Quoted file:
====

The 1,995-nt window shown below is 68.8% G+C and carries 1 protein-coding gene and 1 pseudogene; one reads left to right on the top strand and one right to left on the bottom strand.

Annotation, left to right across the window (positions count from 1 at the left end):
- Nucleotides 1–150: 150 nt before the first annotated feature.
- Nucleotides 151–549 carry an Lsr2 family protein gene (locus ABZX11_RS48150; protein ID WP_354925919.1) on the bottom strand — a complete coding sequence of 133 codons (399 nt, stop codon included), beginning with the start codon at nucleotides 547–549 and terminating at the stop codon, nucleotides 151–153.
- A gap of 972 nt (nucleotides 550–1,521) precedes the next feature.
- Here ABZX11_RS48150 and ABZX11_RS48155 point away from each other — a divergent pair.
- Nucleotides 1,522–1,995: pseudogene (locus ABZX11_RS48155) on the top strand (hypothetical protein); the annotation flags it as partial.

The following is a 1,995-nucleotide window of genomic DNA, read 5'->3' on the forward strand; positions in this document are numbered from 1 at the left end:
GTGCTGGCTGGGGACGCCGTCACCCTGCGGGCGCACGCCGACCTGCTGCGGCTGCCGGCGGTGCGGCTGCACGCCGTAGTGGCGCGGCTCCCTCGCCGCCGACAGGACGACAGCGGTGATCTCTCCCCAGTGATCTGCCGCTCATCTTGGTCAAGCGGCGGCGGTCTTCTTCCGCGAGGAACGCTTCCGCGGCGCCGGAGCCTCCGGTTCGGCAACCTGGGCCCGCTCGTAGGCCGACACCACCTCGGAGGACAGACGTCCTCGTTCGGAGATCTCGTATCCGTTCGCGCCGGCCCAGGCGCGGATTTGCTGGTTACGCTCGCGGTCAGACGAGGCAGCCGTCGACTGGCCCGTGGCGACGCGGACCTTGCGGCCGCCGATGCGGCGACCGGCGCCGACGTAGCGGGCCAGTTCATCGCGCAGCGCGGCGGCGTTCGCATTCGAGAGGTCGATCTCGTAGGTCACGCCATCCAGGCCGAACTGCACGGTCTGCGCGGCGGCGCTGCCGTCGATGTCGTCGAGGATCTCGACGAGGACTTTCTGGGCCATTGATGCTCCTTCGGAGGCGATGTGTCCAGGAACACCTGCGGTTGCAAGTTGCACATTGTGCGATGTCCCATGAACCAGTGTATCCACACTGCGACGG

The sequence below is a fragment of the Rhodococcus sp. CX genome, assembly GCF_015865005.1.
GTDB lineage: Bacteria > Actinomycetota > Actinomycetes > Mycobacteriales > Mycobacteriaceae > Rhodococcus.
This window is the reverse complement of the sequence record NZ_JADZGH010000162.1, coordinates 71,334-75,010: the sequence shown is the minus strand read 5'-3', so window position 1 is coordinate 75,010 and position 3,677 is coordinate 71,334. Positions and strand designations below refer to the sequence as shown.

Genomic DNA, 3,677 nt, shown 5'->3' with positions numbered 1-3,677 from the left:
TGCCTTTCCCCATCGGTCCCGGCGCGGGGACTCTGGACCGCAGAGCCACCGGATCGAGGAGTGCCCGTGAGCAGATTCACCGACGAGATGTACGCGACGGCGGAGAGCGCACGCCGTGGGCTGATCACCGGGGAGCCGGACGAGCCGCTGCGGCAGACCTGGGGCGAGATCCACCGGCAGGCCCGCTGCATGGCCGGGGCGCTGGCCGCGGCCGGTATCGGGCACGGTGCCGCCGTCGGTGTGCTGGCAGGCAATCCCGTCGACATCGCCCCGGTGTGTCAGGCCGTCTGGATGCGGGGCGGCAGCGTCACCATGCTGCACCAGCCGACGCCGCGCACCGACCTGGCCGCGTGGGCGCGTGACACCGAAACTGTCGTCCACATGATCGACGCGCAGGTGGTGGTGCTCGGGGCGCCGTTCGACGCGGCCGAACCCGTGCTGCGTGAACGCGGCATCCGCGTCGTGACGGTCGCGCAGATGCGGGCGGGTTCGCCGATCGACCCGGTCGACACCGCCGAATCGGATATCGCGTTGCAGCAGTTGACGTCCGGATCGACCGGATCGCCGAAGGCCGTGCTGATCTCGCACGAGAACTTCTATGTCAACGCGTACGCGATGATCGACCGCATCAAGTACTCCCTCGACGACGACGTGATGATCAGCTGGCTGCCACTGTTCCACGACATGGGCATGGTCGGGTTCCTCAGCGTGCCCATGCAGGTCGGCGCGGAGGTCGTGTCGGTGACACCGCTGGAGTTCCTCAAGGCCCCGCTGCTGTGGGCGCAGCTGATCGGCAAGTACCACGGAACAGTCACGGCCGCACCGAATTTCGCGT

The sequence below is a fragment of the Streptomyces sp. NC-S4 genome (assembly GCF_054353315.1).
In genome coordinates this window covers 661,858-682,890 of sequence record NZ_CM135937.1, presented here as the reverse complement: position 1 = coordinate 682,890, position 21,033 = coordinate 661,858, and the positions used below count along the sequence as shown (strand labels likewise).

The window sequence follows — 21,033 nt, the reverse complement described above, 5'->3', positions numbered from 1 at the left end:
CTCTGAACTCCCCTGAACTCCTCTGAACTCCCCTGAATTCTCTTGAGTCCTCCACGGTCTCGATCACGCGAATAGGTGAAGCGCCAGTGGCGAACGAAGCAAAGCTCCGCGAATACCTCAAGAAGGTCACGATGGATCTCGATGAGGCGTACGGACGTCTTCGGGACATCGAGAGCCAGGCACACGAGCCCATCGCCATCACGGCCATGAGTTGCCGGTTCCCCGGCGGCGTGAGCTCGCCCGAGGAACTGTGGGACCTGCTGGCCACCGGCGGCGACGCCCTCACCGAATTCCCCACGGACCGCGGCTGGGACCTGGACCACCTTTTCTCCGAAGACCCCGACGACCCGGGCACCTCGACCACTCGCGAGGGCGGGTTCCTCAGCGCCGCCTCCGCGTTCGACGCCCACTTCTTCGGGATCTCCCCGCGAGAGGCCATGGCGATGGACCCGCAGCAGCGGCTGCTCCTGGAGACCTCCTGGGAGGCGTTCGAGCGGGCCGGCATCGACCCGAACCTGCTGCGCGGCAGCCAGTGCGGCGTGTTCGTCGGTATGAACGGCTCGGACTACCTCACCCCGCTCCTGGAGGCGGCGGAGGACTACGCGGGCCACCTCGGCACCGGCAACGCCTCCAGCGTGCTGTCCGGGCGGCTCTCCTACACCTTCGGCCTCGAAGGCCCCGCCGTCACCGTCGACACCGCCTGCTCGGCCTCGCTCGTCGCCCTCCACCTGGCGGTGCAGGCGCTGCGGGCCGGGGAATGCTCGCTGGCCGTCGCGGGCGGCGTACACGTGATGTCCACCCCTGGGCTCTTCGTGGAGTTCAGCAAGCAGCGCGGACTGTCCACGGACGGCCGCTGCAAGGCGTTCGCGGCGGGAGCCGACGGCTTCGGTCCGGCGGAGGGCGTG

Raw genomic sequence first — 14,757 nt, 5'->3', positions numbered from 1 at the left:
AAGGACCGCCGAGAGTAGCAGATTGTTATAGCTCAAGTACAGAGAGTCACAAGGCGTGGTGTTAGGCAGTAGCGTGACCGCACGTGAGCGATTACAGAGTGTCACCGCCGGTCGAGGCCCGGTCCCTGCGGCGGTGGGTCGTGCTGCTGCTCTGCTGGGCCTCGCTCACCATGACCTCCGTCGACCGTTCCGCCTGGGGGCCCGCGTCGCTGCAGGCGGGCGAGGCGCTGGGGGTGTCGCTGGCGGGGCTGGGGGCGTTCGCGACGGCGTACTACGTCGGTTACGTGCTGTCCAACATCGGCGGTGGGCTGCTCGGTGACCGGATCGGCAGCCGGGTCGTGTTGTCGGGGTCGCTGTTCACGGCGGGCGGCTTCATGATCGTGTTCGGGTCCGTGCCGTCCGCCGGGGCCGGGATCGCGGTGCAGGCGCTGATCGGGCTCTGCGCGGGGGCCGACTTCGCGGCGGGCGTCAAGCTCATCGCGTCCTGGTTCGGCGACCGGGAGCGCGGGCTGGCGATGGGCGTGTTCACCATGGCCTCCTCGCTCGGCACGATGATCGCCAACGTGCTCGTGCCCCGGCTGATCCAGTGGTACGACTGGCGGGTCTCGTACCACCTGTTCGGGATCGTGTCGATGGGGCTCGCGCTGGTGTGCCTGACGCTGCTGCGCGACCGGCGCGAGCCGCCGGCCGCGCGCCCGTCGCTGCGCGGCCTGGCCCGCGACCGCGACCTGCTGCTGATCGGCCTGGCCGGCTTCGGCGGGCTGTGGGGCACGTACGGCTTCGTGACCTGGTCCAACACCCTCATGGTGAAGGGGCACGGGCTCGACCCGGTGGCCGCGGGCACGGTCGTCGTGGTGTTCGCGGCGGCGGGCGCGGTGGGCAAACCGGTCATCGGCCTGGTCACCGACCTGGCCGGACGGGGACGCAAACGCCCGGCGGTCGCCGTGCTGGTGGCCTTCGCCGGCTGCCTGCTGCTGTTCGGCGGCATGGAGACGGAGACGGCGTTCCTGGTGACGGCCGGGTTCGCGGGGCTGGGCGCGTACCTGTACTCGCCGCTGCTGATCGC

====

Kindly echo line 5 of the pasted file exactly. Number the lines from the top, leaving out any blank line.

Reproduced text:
- A gap of 972 nt (nucleotides 550–1,521) precedes the next feature.